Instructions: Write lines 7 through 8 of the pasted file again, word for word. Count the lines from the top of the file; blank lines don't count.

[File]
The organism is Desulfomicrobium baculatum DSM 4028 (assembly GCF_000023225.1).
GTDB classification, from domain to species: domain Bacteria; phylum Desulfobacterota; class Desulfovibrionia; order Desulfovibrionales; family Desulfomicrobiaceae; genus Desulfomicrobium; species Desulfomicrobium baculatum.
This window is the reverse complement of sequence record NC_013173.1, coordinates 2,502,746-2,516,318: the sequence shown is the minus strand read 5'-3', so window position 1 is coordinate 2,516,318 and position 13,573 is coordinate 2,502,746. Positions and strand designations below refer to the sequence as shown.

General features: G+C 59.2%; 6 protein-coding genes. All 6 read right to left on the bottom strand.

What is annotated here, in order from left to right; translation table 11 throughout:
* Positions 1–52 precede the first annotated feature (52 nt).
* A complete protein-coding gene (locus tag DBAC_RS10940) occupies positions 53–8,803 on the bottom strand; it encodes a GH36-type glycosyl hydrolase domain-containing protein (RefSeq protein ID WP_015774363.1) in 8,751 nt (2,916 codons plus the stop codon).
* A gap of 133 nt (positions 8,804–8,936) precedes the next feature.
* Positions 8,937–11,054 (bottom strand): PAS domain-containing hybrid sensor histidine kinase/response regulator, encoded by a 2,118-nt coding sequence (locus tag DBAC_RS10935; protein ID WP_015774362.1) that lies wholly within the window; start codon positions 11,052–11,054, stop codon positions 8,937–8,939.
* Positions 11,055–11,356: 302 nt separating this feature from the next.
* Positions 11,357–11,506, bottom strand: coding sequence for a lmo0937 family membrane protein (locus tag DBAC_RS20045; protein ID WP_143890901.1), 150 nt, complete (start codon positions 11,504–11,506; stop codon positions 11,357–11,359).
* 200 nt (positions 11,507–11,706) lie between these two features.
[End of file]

* A complete protein-coding gene (locus tag DBAC_RS10940) occupies positions 53–8,803 on the bottom strand; it encodes a GH36-type glycosyl hydrolase domain-containing protein (RefSeq protein ID WP_015774363.1) in 8,751 nt (2,916 codons plus the stop codon).
* A gap of 133 nt (positions 8,804–8,936) precedes the next feature.